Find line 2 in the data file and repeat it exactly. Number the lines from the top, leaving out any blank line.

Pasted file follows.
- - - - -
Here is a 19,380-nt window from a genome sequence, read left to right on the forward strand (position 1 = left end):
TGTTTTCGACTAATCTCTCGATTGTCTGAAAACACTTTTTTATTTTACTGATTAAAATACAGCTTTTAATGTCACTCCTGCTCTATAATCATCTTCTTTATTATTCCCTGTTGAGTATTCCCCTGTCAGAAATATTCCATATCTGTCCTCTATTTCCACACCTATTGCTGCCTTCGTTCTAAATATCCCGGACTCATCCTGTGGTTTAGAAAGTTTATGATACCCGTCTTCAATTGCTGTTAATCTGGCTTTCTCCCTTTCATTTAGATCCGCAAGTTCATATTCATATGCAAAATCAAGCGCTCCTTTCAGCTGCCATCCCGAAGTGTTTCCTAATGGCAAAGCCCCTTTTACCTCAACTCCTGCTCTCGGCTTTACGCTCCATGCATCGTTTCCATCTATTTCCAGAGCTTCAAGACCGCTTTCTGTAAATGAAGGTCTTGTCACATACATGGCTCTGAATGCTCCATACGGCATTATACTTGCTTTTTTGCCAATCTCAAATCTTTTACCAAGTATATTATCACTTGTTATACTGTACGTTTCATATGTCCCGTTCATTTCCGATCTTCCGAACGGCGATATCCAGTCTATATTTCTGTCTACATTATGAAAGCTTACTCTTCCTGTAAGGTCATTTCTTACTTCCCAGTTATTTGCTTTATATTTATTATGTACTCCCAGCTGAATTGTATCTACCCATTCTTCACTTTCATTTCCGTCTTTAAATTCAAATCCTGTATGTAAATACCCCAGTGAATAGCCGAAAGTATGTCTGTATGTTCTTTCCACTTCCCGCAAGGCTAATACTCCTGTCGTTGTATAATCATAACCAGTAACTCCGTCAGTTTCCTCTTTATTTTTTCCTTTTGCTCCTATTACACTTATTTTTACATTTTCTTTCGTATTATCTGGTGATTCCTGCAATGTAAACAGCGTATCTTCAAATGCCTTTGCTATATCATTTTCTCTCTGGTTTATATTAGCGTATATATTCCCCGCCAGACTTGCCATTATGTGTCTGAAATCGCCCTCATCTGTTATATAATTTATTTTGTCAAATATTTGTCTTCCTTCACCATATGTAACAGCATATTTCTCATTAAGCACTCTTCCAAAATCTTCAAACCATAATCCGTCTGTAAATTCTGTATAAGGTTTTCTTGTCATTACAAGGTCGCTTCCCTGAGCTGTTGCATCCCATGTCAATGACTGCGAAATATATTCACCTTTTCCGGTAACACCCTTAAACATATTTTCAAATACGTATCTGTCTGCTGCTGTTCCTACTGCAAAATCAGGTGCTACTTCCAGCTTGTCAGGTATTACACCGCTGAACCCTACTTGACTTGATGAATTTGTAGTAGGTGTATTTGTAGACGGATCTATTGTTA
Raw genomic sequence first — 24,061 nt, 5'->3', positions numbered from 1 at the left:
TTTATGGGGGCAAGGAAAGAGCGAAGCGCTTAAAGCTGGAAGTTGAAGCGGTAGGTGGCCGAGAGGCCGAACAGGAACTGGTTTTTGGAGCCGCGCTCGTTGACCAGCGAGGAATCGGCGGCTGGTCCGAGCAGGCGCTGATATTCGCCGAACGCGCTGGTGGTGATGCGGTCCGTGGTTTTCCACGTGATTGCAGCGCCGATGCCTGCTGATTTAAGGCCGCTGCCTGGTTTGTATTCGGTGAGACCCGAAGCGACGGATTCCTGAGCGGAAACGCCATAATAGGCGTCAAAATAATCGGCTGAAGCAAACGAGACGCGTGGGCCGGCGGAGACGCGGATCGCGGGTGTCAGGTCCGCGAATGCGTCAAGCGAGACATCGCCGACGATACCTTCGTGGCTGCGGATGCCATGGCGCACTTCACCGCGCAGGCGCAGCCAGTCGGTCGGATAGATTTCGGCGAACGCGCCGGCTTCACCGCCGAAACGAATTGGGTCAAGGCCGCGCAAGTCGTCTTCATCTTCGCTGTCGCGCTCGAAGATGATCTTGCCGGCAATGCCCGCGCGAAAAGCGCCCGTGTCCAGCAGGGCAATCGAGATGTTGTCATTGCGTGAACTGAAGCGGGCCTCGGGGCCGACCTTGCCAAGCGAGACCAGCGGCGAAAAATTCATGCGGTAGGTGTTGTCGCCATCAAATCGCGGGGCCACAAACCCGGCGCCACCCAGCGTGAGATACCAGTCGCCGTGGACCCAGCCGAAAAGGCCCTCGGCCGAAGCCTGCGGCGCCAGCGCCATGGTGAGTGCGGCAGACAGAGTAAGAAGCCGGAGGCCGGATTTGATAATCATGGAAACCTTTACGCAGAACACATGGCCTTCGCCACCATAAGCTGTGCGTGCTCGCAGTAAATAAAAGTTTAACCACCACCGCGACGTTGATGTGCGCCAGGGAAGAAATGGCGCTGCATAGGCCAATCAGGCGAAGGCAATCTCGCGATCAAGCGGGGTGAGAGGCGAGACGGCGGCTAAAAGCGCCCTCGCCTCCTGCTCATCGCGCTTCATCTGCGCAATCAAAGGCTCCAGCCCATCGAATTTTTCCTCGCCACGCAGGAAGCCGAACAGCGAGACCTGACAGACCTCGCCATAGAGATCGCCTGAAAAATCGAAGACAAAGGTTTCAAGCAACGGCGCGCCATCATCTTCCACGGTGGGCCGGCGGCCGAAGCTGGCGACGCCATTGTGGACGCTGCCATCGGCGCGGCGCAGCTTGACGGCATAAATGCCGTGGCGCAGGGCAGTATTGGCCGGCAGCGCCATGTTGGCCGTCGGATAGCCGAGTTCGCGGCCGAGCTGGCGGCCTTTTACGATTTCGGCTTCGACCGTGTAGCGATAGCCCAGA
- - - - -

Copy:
TGTTTTCGACTAATCTCTCGATTGTCTGAAAACACTTTTTTATTTTACTGATTAAAATACAGCTTTTAATGTCACTCCTGCTCTATAATCATCTTCTTTATTATTCCCTGTTGAGTATTCCCCTGTCAGAAATATTCCATATCTGTCCTCTATTTCCACACCTATTGCTGCCTTCGTTCTAAATATCCCGGACTCATCCTGTGGTTTAGAAAGTTTATGATACCCGTCTTCAATTGCTGTTAATCTGGCTTTCTCCCTTTCATTTAGATCCGCAAGTTCATATTCATATGCAAAATCAAGCGCTCCTTTCAGCTGCCATCCCGAAGTGTTTCCTAATGGCAAAGCCCCTTTTACCTCAACTCCTGCTCTCGGCTTTACGCTCCATGCATCGTTTCCATCTATTTCCAGAGCTTCAAGACCGCTTTCTGTAAATGAAGGTCTTGTCACATACATGGCTCTGAATGCTCCATACGGCATTATACTTGCTTTTTTGCCAATCTCAAATCTTTTACCAAGTATATTATCACTTGTTATACTGTACGTTTCATATGTCCCGTTCATTTCCGATCTTCCGAACGGCGATATCCAGTCTATATTTCTGTCTACATTATGAAAGCTTACTCTTCCTGTAAGGTCATTTCTTACTTCCCAGTTATTTGCTTTATATTTATTATGTACTCCCAGCTGAATTGTATCTACCCATTCTTCACTTTCATTTCCGTCTTTAAATTCAAATCCTGTATGTAAATACCCCAGTGAATAGCCGAAAGTATGTCTGTATGTTCTTTCCACTTCCCGCAAGGCTAATACTCCTGTCGTTGTATAATCATAACCAGTAACTCCGTCAGTTTCCTCTTTATTTTTTCCTTTTGCTCCTATTACACTTATTTTTACATTTTCTTTCGTATTATCTGGTGATTCCTGCAATGTAAACAGCGTATCTTCAAATGCCTTTGCTATATCATTTTCTCTCTGGTTTATATTAGCGTATATATTCCCCGCCAGACTTGCCATTATGTGTCTGAAATCGCCCTCATCTGTTATATAATTTATTTTGTCAAATATTTGTCTTCCTTCACCATATGTAACAGCATATTTCTCATTAAGCACTCTTCCAAAATCTTCAAACCATAATCCGTCTGTAAATTCTGTATAAGGTTTTCTTGTCATTACAAGGTCGCTTCCCTGAGCTGTTGCATCCCATGTCAATGACTGCGAAATATATTCACCTTTTCCGGTAACACCCTTAAACATATTTTCAAATACGTATCTGTCTGCTGCTGTTCCTACTGCAAAATCAGGTGCTACTTCCAGCTTGTCAGGTATTACACCGCTGAACCCTACTTGACTTGATGAATTTGTAGTAGGTGTATTTGTAGACGGATCTATTGTTA